- Department of Neurosurgery, Tsukuba Memorial Hospital, Tsukuba,
- Department of Neurosurgery, Faculty of Medicine, University of Tsukuba, Ibaraki, Japan.
Eiichi Ishikawa, Department of Neurosurgery, Faculty of Medicine, University of Tsukuba, Ibaraki, Japan.
DOI:10.25259/SNI_783_2021Copyright: © 2021 Surgical Neurology International This is an open-access article distributed under the terms of the Creative Commons Attribution-Non Commercial-Share Alike 4.0 License, which allows others to remix, tweak, and build upon the work non-commercially, as long as the author is credited and the new creations are licensed under the identical terms.
How to cite this article: Yu Akimoto1, Kiyoyuki Yanaka1, Kuniyuki Onuma1, Kazuhiro Nakamura1, Eiichi Ishikawa2. Prevotella brain abscess in a healthy patient with a patent foramen ovale: Case report. 02-Nov-2021;12:548
How to cite this URL: Yu Akimoto1, Kiyoyuki Yanaka1, Kuniyuki Onuma1, Kazuhiro Nakamura1, Eiichi Ishikawa2. Prevotella brain abscess in a healthy patient with a patent foramen ovale: Case report. 02-Nov-2021;12:548. Available from: https://surgicalneurologyint.com/?post_type=surgicalint_articles&p=11208
Background: Brain abscesses are relatively rare life-threatening infectious lesions often concomitant with a direct spillover of inflammation in the head or neck, hematogenous infections, and immunocompromised conditions. They rarely occur in adults without such predisposing factors. Prevotella is a well-known dental pathogen that very rarely causes brain abscesses.
Case Description: We report such an abscess in a 51-year-old man who was innately healthy and had no oral lesions. A comprehensive computed tomography examination of the chest, abdomen, and pelvis, was inconclusive but a transesophageal echocardiogram bubble study revealed a mild patent foramen ovale (PFO) that matched Grade 1 criteria. We deduced that the right-left shunt due to the PFO could have contributed to the brain infection and treated the patient successfully via surgical abscess aspiration and antibiotics.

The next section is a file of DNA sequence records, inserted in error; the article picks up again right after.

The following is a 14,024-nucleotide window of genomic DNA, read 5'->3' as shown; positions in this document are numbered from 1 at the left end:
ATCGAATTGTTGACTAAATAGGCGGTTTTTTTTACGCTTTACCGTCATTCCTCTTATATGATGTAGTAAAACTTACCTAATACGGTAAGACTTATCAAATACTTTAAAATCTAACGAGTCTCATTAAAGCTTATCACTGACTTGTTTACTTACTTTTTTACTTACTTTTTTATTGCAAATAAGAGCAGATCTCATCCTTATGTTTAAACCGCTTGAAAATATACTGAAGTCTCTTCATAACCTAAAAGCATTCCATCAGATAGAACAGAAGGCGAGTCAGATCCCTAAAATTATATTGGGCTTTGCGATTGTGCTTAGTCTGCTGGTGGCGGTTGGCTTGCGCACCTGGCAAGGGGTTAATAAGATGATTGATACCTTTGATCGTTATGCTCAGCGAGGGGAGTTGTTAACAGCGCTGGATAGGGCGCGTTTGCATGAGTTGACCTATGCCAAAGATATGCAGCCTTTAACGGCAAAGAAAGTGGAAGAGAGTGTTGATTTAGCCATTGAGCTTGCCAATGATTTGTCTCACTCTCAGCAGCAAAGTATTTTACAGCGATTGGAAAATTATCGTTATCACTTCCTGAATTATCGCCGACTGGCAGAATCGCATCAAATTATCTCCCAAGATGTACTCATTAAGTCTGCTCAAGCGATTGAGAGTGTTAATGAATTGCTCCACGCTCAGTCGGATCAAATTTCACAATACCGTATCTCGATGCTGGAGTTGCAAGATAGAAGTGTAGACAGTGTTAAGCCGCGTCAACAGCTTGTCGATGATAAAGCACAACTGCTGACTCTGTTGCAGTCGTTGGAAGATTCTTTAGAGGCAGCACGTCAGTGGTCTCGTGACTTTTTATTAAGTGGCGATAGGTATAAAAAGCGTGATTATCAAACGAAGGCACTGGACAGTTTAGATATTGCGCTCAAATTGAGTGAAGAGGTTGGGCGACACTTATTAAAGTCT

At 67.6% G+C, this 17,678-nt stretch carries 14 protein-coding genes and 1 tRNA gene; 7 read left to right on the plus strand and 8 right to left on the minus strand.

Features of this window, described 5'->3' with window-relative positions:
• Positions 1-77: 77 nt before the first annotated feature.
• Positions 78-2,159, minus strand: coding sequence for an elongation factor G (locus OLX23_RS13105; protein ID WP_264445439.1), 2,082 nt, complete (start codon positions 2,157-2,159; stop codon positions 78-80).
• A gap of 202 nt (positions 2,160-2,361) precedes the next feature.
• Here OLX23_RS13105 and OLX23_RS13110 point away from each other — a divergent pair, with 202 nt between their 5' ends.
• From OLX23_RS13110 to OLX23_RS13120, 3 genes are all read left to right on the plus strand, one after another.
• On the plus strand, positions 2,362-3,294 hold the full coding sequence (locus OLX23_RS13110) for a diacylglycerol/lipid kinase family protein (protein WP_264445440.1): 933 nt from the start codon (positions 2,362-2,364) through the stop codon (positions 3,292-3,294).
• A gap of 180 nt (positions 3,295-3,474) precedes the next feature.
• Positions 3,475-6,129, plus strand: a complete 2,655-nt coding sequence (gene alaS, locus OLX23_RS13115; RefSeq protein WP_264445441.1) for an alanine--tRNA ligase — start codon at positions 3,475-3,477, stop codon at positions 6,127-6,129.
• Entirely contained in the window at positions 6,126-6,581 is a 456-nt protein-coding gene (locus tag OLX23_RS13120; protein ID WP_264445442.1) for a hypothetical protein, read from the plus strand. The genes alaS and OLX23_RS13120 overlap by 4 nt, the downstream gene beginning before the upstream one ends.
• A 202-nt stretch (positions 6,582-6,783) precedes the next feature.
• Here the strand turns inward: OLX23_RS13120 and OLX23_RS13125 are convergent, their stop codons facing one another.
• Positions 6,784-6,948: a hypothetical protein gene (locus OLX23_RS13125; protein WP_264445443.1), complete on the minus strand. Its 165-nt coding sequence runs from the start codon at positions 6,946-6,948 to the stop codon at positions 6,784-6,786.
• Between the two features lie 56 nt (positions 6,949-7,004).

Conclusion: In case of a brain abscess occurring in healthy adults, it is essential to investigate the source of infection and the existence of an arterio-venous shunt, such as PFO.
Keywords: Brain abscess, Patent foramen ovale, Prevotella
Brain abscesses are relatively rare, with a prevalence of 0.4–0.9/100,000 people, but they are the most severe with a fatality rate of 10% at onset.[
The most common microorganisms reported in brain abscesses are from Streptococci, Bacteroides, and Enterobacteria families in addition to Staphylococcus aureus.[
Here, we report on a Prevotella brain abscess that occurred in a healthy adult with an undiagnosed PFO and also review relevant literature.
A 51-year-old previously healthy man who had no apparent oral cavity lesions presented with a headache and speech disturbance that had been present for a week. He had no history of trauma, surgery, or medical treatment for any serious illnesses, including immunological disorders. At the time of his visit, he had no fever and no signs of meningeal irritation. Blood sampling at the time of admission showed a white blood cell count of 9470/μL, a C-reactive protein level of 1.54 mg/dL, and an erythrocyte sedimentation rate of 85 mm, indicating mildly elevated parameters, but there were no decreases in complement or antibody levels. Head computed tomography (CT) on admission showed a mass lesion with brain edema in the left frontal lobe [